Ready For Retirement

Here's When It Makes Sense to Rent In Retirement

July 04, 2023 James Conole, CFP® Episode 170
Ready For Retirement
Here's When It Makes Sense to Rent In Retirement
Show Notes Transcript Chapter Markers

Many people believe that when you're retired, you need to own your own home, ideally without a mortgage. But there are instances where renting can make more sense, not just financially but for several other reasons. 

In this episode, James discusses the pros and cons of owning versus renting and when it makes sense to rent instead of own.

Questions answered:
In what instances does it make more financial sense to rent than own?
What other reasons might factor into the decision to rent?

0:00 Intro
3:33 Cost of rent rising
6:00 Less control
7:22 Equity
9:00 First issue: tax implications
11:49 Second issue: budget
15:08 Lifestyle
18:44 Your health
19:56 Example
23:20 Emotional factors
24:33 Outro

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Speaker 1:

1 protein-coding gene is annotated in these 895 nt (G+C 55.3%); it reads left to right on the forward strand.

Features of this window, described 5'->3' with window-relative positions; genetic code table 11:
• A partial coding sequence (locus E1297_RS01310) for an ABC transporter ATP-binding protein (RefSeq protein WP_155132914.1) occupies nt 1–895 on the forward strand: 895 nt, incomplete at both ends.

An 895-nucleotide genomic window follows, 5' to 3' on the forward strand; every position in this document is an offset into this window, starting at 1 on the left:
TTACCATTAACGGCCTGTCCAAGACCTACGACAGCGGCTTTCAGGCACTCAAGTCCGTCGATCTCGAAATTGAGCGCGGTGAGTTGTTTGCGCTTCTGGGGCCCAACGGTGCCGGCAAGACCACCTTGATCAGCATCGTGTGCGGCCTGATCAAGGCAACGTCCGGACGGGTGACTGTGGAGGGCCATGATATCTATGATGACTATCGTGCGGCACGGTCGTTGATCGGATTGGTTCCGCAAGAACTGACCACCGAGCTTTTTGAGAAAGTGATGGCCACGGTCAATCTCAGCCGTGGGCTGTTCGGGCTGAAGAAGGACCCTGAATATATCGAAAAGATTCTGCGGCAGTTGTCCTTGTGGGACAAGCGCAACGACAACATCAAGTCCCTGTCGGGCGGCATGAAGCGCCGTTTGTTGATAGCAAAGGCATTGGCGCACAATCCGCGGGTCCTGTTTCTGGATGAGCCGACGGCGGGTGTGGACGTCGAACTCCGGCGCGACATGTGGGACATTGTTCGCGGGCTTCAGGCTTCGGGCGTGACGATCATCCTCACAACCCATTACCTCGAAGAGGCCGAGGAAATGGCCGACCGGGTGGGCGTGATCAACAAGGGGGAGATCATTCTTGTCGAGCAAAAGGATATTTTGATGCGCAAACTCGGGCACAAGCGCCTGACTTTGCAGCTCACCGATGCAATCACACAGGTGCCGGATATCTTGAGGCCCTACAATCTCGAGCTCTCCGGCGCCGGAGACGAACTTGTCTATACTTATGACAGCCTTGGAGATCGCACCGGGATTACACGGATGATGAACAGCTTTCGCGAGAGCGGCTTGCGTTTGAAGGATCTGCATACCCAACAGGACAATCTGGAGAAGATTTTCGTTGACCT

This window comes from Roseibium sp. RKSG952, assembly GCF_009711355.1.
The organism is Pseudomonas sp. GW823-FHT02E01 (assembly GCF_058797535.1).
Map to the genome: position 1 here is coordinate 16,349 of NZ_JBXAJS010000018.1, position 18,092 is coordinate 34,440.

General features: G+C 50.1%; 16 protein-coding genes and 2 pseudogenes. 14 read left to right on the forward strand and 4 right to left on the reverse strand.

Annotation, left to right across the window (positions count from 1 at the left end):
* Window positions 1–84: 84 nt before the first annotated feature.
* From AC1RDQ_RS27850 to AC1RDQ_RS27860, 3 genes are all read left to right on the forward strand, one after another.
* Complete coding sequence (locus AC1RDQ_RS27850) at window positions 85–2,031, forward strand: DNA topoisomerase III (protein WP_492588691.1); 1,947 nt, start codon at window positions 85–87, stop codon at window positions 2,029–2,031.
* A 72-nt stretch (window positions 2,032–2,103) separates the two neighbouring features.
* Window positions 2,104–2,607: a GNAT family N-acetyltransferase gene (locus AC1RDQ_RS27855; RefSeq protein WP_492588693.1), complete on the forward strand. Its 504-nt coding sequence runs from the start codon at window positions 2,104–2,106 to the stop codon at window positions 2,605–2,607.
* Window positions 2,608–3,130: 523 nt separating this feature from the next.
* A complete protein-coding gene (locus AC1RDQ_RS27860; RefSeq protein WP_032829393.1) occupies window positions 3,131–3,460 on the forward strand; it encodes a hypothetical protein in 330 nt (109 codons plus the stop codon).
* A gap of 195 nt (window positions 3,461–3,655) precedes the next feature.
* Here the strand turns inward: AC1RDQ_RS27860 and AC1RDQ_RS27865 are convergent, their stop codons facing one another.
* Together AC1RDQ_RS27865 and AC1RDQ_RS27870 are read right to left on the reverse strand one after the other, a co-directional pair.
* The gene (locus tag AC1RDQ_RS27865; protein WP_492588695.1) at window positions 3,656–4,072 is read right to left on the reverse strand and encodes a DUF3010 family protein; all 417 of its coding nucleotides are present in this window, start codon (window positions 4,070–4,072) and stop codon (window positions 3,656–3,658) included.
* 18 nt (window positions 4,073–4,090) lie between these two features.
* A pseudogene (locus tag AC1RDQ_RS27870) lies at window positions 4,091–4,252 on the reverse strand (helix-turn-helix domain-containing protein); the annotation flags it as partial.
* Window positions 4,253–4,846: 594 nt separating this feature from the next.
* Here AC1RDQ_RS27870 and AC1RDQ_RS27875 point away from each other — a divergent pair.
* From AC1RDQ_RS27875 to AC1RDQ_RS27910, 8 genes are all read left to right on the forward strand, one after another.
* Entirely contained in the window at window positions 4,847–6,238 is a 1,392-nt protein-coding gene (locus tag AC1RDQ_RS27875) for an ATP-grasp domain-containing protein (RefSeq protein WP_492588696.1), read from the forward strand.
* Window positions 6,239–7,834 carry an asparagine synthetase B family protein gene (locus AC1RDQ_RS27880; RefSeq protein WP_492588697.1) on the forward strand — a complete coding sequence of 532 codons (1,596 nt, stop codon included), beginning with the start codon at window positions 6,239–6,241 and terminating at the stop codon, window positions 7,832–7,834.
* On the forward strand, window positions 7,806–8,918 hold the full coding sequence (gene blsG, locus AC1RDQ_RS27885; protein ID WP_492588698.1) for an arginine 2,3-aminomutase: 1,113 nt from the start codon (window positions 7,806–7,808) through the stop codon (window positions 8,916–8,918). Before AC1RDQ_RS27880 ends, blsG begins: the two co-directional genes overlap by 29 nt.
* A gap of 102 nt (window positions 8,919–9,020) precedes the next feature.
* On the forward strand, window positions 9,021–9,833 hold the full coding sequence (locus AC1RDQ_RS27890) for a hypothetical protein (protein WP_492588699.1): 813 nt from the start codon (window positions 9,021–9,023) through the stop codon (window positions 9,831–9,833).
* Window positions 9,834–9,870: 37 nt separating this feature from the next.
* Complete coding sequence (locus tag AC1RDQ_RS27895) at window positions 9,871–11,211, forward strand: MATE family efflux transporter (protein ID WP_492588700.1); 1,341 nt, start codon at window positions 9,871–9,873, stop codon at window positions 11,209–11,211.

What do you do when you're retired and you want to move out of your current home? Do you use the cash from the sale of your current home to buy something else, or do you rent and then live on the proceeds? That's the question we're going over together on today's episode of Ready for Retirement. This is another episode of Ready for Retirement. I'm your host, James Conole, and I'm here to teach you how to get the most out of life with your money. And now on to the episode. There's this idea that once you're retired, you absolutely need to own your home, and not just own your home but not have a mortgage on that home. So when people bring up the question of does it ever make sense to rent and retirement, for a lot of people the initial instinct is to say no, absolutely not. You need to own that home. However, there are certainly cases where renting can make a lot of sense, not just financially, but for other reasons as well. So what we're going to do today is walk through the pros and cons of owning versus renting and helping you to understand the nuances of that decision that you need to be aware of so you can make the best decision for you. This episode comes from a listener question, and this listener's name is Diane. Diane says this. She says I'm recently retired and I'm recently widowed, and I'm 70 years old. I have no mortgage, but I have a desire to move to another location because my home is too much about my life with my husband and I need to start fresh. Once I sell my house, i'm tempted to rent a home instead of buying again. Buying a home puts me in a position of having to handle repairs and maintenance on my own, which, as I age, i would not be able to do. I would put the proceeds of this house out into my portfolio. So, other than rents going up, what are some of the other cons of doing this plan? PS, i listen to your YouTube presentations all the time and they are so valuable. Thank you, diane. Well, diane, thank you very much for that kind feedback and thank you for your question. I think it's an excellent question that we can help to unpack And, whether this is Diane listening for her specific situation or anyone else listening, what I want to do is share the pros and cons and the different nuances, like I said, that are involved with this, and many of these may be things you haven't quite thought of before. So that's what we have in store on today's episode, and before we do so, as always, i'd like to review the review of the week, or highlight the review of the week as a way of saying thank you to all of those of you who have taken the time to review the show. That ultimately helps more people find this and create better outcomes for their own retirement. So this review comes from username Triken09. Trikant09 gives the show five stars and says worth the time. I've listened to many retirement podcasts. Ready for retirement has become my favorite. James is clear, practical and concise, yet very informative. Thank you very much for that review. Trikant09 really appreciate that feedback. That's good to know and that's helpful for other people, as I mentioned, looking for good content. How do you cut through the noise and find the information that's practical and applicable so you can create a comfortable retirement and get the most out of life with your money? So let's go on to the episode. As I said, a lot of people find it weird to even consider renting a home in retirement, especially if they already own their home. Now, some people they do choose to rent in retirement for financial reasons, sometimes for personal reasons, but today we're going to discuss the pros and cons of each because, contrary to conventional wisdom, there are actually some cases where renting could make sense. Now let's start by considering all the potential downsides before you make this decision. So, as Diane mentioned, she says, hey, other than rent going up, what are some of the other cons of doing this plan? So let's start with that. Let's start with the downsides and then we can look at the upsides, the first of which, diane, is exactly what you mentioned Rent prices can and do go up over time, which certainly could eat into your retirement budget. Now, this is especially important to consider if you plan to stay in the same rental for a long period of time. I say that because if you're like Diane and you're wanting to make sure that you have some stability, you probably don't want to be moving every couple of few years, especially as you age. So if you're willing to move and be flexible, then you're not maybe as subject to rent price increases that you will certainly go up, but you can constantly be looking at what's the best city, best place, blessed area to rent in for a reasonable cost. However, if you want to stay in the same home or the same place, you're going to be even more impacted by rising rent. So here's just some basic data from the Federal Reserve from 1970 to 2020. So a 50 year time period. Over that time period, rents in US cities increased by about 4% per year. So that's a pretty significant increase when you compare what rents were at the beginning of that time period, so 1970, until what they were at 2020. Now, of course, inflation as a whole has also gone up and during that time period, cpi so the Consumer Price Index, which is a gauge of inflation it increased by 3.9%. So, as you look at it, do rents go up? Yes, but rents go up about the same as inflation. So the real cost of renting from that time period essentially stayed the same. Yes, it went up, but it went up in line with inflation. So if you're looking at your situation now, here's what that might look like going forward, and I'm going to assume an inflation rate of 3% over the next several years. Obviously it's been much higher the last couple of years, but if it normalizes, let's just call it 3%. If you could rent a place today for $2,000 per month and inflation increases by 3% per year and rents increase in line with inflation. What that means is in 10 years your rent would now cost $2,700 per month. In 20 years your rent would now be $3,600 per month and in 30 years your rent would be about $4,800 per month if rents increase in line with inflation. So that is one of the downsides of renting Your expenses, the cost of renting, has doubled, and more over the course of your retirement most likely. So you need to make sure that you factor that into your retirement budget. So that's the first downside of renting is the rising cost of rent. The second downside is potentially less control of your living situation. So as a renter, you're gonna have less control over where you live, what you do with where you live, than if you owned your home. For example, your landlord could always sell the property and force you to move, or your landlord could do something to the home or apartment or a complex you live in that you don't necessarily want done. So, as we're talking about this, especially in the context of retiring and trying to age in place, this could be disruptive, especially if you have health problems or other challenges that make it difficult to move, if that's forced upon you. So if you wanna age in place and you don't want to hold a lot of disruption. You probably don't want to be forced to move every so often. Now there's different ways that I would kind of gauge or measure this risk. For example, if you're renting a single family home from a family, there's probably a lot less certainty there, because that family could change their mind about how they view that home. Do they move back into it? Do they sell it because it becomes part of their plan, or they need the proceeds to buy their home. So that probably presents a little bit more risk. It definitely presents more risk than if you are renting in, say, a senior living community where the goal is for you to be able to age in place and not be forced out of that. So this isn't a universal principle the fact that you have less control of your living situation, but it is true depending upon the context in which you're renting. Another downside is no equity. So as a renter, you're not building equity in your home, which means that you won't have an asset to sell if you need that money in the future, and this could become a problem if you outlive your savings. Now the fact that you're not building equity isn't entirely true because, as we mentioned, especially in Diane's example, she still has the equity. She has the proceeds from the sale of her home. So that's just now doing something else for her. That equity is no longer being built in a residence or a home but if invested or if you use that correctly, it still can be growing for you. So more on that later. But you don't have that built-in default equity in a property. And I say that because for a lot of people their home kind of becomes their plan B, especially if they don't have any type of long-term care insurance. They look at their home and say, okay, if I did run out of portfolio assets or if expenses did go way up, say because of a long-term care event, well, i could access the equity value in my home to fund that. So more on this later. Because again, this isn't entirely true. You do have the lump sum proceeds that if invested properly, you could absolutely keep doing what you need to do from them. But you wouldn't have that principal equity, like many people would. All right. So those are some of the downsides. If you're looking at renting versus owning and retirement, those are some of the very apparent downsides and potential risks to doing so. Now let's look at the different issues I'd want you to consider so that you can make the right decision for you. So these issues are things that could be positive or could be negative, depending upon your potential or your specific situation, but let's go through them so you can apply that to yourself. So the first issue that you want to consider before making this type of a decision for yourself is what would the tax implications be of doing this? If you lived in your home a long time and you then decide to sell, you could be paying a pretty big chunk of the proceeds from the sale of your home in taxes. Now, in Diane's particular situation, this would come down to what state she lives in, and here's what I mean by that. When you sell a home, there's two different types of things that we want to look at, at least in Diane's situation. Number one is capital gains exclusions, but number two is a potential step up in basis not a potential step up in basis, but an actual step up in basis. But the way in which that works depends upon Diane's state. For example, if Diane lives in a community property state so I'm in California California is a community property state If two spouses jointly own a home and one spouse passes away, then there's a step up in basis on the entire property. For example, what if Diane and her spouse purchased this home 40 years ago for $100,000? And today it's worth $1 million, for example? Well then, on the date of Diane's husband's passing, the new cost basis of that home would become $1 million. It's community property and there's a step-up in basis on the entirety of the process or on the entirety of the property. I should say So. If Diane then continues to live in the home for some time and then she ultimately sells it later, she's paying taxes on the difference between what it was valued at on the date of her husband's passing versus the date that she sold it at, or the value that she sold it at when it was sold, minus, of course, any capital gains exclusions she would be eligible for. So there are nine community property states in the US. It's Arizona, california, idaho, louisiana, nevada, new Mexico, texas, washington and Wisconsin. If you live in one of those states and you jointly own a property with your spouse and they pass away, you get a step-up on the entirety of the basis of your property. Now, if you're not in one of those nine states, you're in what's called a common-law state, and in a common-law state you get a step-up in basis on half of the home that your spouse was deemed to have owned. So it works the same way in terms of a step-up in basis on the date of their passing, but it's a step-up in half the basis and your half is still subject to the same basis on the date in which you purchased the property. So be very mindful of that If you're looking to downsize and retire mentor, sell a property and potentially rent. Just understand the tax implications of what you'd be paying if you were to sell the property in. A step-up in basis is an important component to that. So that's one consideration. Hey everyone, it's me again for The Disclaimer. Please be smart about this. Before doing anything, please be sure to consult with your tax planner or financial planner. Nothing in this podcast should be construed as investment, tax, legal or other financial advice. This is for informational purposes only. The second is just your budget. So how much can you afford to spend on rent each month? Now, this sounds pretty basic and it sounds like this should be a universal thing of. Hey, james, is it more expensive to rent or to own, or is it more beneficial to rent or to own, but it depends upon different parts of the country, and I say that because different parts of the country have different economics when it comes to what you might call a price-to-rent ratio. So if you look at properties all over the country and you want to say, on average, what's the median price of a home in any given city versus what's the median rent of a home in that same city, what you can do is you can divide that median price divided by the median rent and that gives you a sense of is it more affordable to rent or to buy in this area? So the higher the ratio, the cheaper it is to rent. Here are some numbers to show you what I mean by this. These are 2023 numbers for the 50 most populous metros in the United States. It's not every single city, every single county, but the 50 most populous metros in the US. The cheapest is Pittsburgh. So in Pittsburgh that price to rent ratio is 12 times. So here's where that number comes from. The median home price in Pittsburgh is $188,000. The median monthly rent is $1,333, or about $16,000 per year. So if you divide that median home price of $188,000 by the median annual rent of $16,000 per year, you get a price to rent ratio of 12 times. Now let's compare that to the most expensive metros in the US, and the most expensive is San Jose. In San Jose, there's a 38 times price to rent ratio. Here's how those numbers play out The median home price is $1,43 million and the median rent is $3,181. So there's certainly other factors to consider outside of just this, but if you're in Pittsburgh and you wanna stay in Pittsburgh, then that ratio says it probably makes a little bit more sense to buy. This does not factor in potential price appreciation or other financial factors. This is a fairly simple way of looking at it, but the lower that price to rent ratio, the more probable it is that it's gonna be cheaper for you over time, to buy a property, and the higher that price to rent ratio, what that means is it's probably gonna be a bit more affordable to rent in that same area. So if you're in Pittsburgh and wanna stay in Pittsburgh, then maybe it makes more sense to buy. If you're in San Jose, though, and you're Diane and you're looking at this, could I use this money to buy a home or to rent a home? Well, the cost of rent is relatively cheap, at least when compared to the cost of buying in that same exact area. So the goal of this analysis isn't to say what should you do if you specifically live in Pittsburgh or if you specifically live in San Jose. It's more designed to say understand the general economic landscape of what does that ratio look like For your given geography that you're looking to live in. Is it cheaper to rent, is it cheaper to buy, and understand how that would impact your retirement budget going forward. The next thing I'd look at really has nothing to do with money, but it has to do with your lifestyle. So, do you plan to stay in the same place for a long time or do you want the flexibility to move? If you want more flexibility, well, you probably lean more towards renting. Buying a home is a big decision and it's not just easy to get up and move anytime you want. It's costly, it's a lot of time, it's a lot of effort. There's a lot that goes into that. So if you want maximum flexibility, you're probably gonna be better off renting Versus if you want maximum stability, you're probably gonna be better off buying, if you can afford to do so. So this is another factor to keep in mind. Diane, based upon your question, i would assume you're leaning more towards stability. And so that stability aspect, yes, you could absolutely find that with renting in the right places. But, as I mentioned, it depends upon where you rent. If you're just renting a single family home from a family, well, their decision to continue renting that or not renting that is probably gonna be based upon their financial plan, not yours. Versus, if you rent in a community or a place where you have some certainty that you can be there for some time, well, you're still getting that stability. But make sure that you're keeping the lifestyle aspect in mind. And I say this because, again, it's so counterintuitive sometimes to think that why on earth would people rent at retirement if they have the option of buying? Well, i have clients that were retired and they sold their home And we ran an analysis to see, not just financially, what makes most sense, but what is your desired lifestyle look like? You'll hear us say often how do you get the most life out of your money? Well, for them, what that looked like was they wanted to be able to drop everything at any point and travel around the country or travel around the world. In fact, they went on a several month long road trip throughout the US And that was something they were planning to do. And we said does it really make sense to own a home if you're gonna be gone for a long period of time And you might do this type of thing regularly? So here's the amazing thing This seems like it might be a very expensive thing to do. Where they came to me and they said you know what? we wanna spend a year driving across the US, visiting different cities, seeing family, experiencing all that the US has to offer. That seems like it could be pretty expensive doing that for about a year straight. Well, here's the thing They spent about the same as they would have had they continued living in the same area Because they no longer had any rent or mortgage or property tax to cover. All that money went towards an Airbnb or a hotel or staying with friends and enjoying the lifestyle that they had with that Food same either way, whether you're eating in your hometown or whether you're eating across the country. It ended up being about the same cost. Now, if they owned a home, they still would have had to pay the mortgage or property taxes, even while they were gone, and this would have made that trip a lot more expensive. Yes, they could have rented the home out. They could have used that income to cover the mortgage, cover, the property taxes, but based upon what they wanted to do, that just wasn't a hassle they wanted to have to put up with. They wanted total flexibility, to be where they wanted to be and not have to think about how things were back home. Now they plan to do the same thing in the next year or couple of years And they don't know where they're ultimately going to settle down, because they don't know exactly where their daughter's going to end up. So for them specifically, renting was best, not just financially due to where they live now and where they might live in the future, but it fit their lifestyle better. So look at your desired lifestyle, look at what you want retirement to represent for you and then start to understand as renting or buying better for you in that type of lifestyle. Another consideration is your health. So if you have health problems or complications or anticipate health problems in the future, you may need a more accessible home. You may need to make some improvements or additions or renovations to the home that support your mobility and your accessibility in that property. Now, if you own something, you have free reign to do what you want with a property, versus, if you rent something, you might have that, depending upon where you rent, but you might not if it's not a home that supports that type of add on or renovation. So that's an important consideration. Don't just imagine yourself today where you want to be, but if this is somewhere you want to age in place, what would this look like in five years or ten years or 15 years, and could you still be there, based on any potential health complications? And then the final consideration is your investment goals. So I referenced this earlier where I said look, one of the downsides to renting is you're not building equity in a home. However, when you just look at it that way, it seems like a bad thing. Gosh, i'm losing out on a lot of equity that I could be building. But what that doesn't consider is what the equity you put into your home could be doing for you had it been invested elsewhere. Let's look at an example of what I mean by this, and I'm going to use Diane as an example here. So, diane, let's assume that you lived in San Jose, so one of the cities we just mentioned here. And let's assume and again I have no idea what you'd actually be able to sell your home for. But let's assume you lived in San Jose and you sold your home for the median home value. Call it $1.5 million. You're looking at that and, by the way, don't let the actual number get you hung up that's the most expensive median area in the United States, so chances are that's not the median area of where you live. So don't focus on the numbers as much as the ratio and the proportion here. But let's assume you have $1.5 million and you could either go buy another home in San Jose or you could rent in San Jose. But if you needed to rent, you would need to pull money from that $1.5 million to pay the cost of rent each year, so that equity is no longer in a home that is mortgage free, it's invested, but you need to use that to pay for your cost of living. So if the average rent is $3,181 per month, what that means is, on an annual basis, you would need to pull out about 2.5% of your $1.5 million that you invested from the sale of your home to fund the cost of renting for the year. So here's what that means If you could grow that investment account by call it 6% over the next 20 years and you were to take out 2.5% per year for rent. Effectively, what that means is your investment accounts continuing to compound at 3.5% per year. If that's the case, you would then have about $3 million in your investment account Diane by the age of 90. So 70 today. 20 years later, age 90. Again, i'm using a very simple example here. Here's why this matters. When people talk about building equity in their home and their investment goals, some people they want to use their home and pass that to their children. Some people say I want to use my home as a long-term care policy. If I need the equity, then I'll sell it and fund long-term care. Or some will say if you don't buy a home, then how could you possibly build equity? Well, look at this example. You're still building equity. That 1.5 million grew to 3 million in this example, all while funding the monthly cost of rent. So you still have equity. It's just being built in a different way. Now, those numbers worked out that way because I cherry picked the most expensive price rent area in the country. If I had used Pittsburgh instead, for example, it probably wouldn't have worked out that way. It probably would have made a lot more sense to go buy a home, at least in that basic financial analysis. So all that I'm trying to say here is make sure you're considering your comprehensive financial goals. Some people get so laser focused on building equity in a home, but the reality is that home doesn't do anything for you. The equity doesn't do anything for you, unless you sell it, rent it or pass it to family who later sells it. You can't live on it by itself. So, yes, it's a great thing, yes, you can build equity, yes, it's an automatic way to build equity, but there's other ways to do it. There's other alternatives, but you need to base it upon your specific numbers of what would it cost to buy versus what would it cost to rent And, at the end of the day, weigh all of these factors, whether it's your investment goals, your health, your lifestyle, your budget. All of these different things should be considered, because there are instances where it does make sense to rent and there's many other instances where it absolutely makes sense to buy, or at least not to sell, a home. Diane, in your specific situation, the one factor that we haven't covered quite yet is that emotional factor. So you bring up a very valid point of, hey, this home, there's just too many memories of myself and my husband and after he passed it's just difficult to be here. I hear that a lot and that's an extremely valid point. So, on top of the financial considerations, on top of the taxes or investment goals or lifestyle goals, keep in mind the emotional component of it. A home is more than just a house with four walls. There's a lot of memories there and sometimes that can be difficult. So make sure that you're considering all these different factors so that you can make the right decision for you. But don't get pulled into doing what you think you should be doing because all of culture or all of finance says you need to own your home or you need to do this, or this is the absolute best way to do things. Make the decisions right for you and make sure you're checking off all these boxes to consider as you go through that. So that's it for today's episode. Thank you again for tuning in and joining me on your drive, your commute, your walk, wherever you may be listening. As a reminder, if you are enjoying this podcast, please let me know by leaving a review. It helps me, it helps more people find the show and ultimately, it helps people to create a better, more secure retirement. So thank you again for listening and I'll see you all next time. Thank you for listening to another episode of the Ready for Retirement podcast. If you want to see how Root Financial can help you implement the techniques I discussed with this podcast, then go to rootfinancialpartnerscom. Click Start Here, where you can schedule a call to one of our advisors. We work with clients all over the country and we love the opportunity to speak with you about your goals and how we might be able to help. And please remember, nothing we discuss on this podcast is intended to serve as advice. You should always consult a financial, legal or tax professional who's familiar with your unique circumstances before making any financial decisions.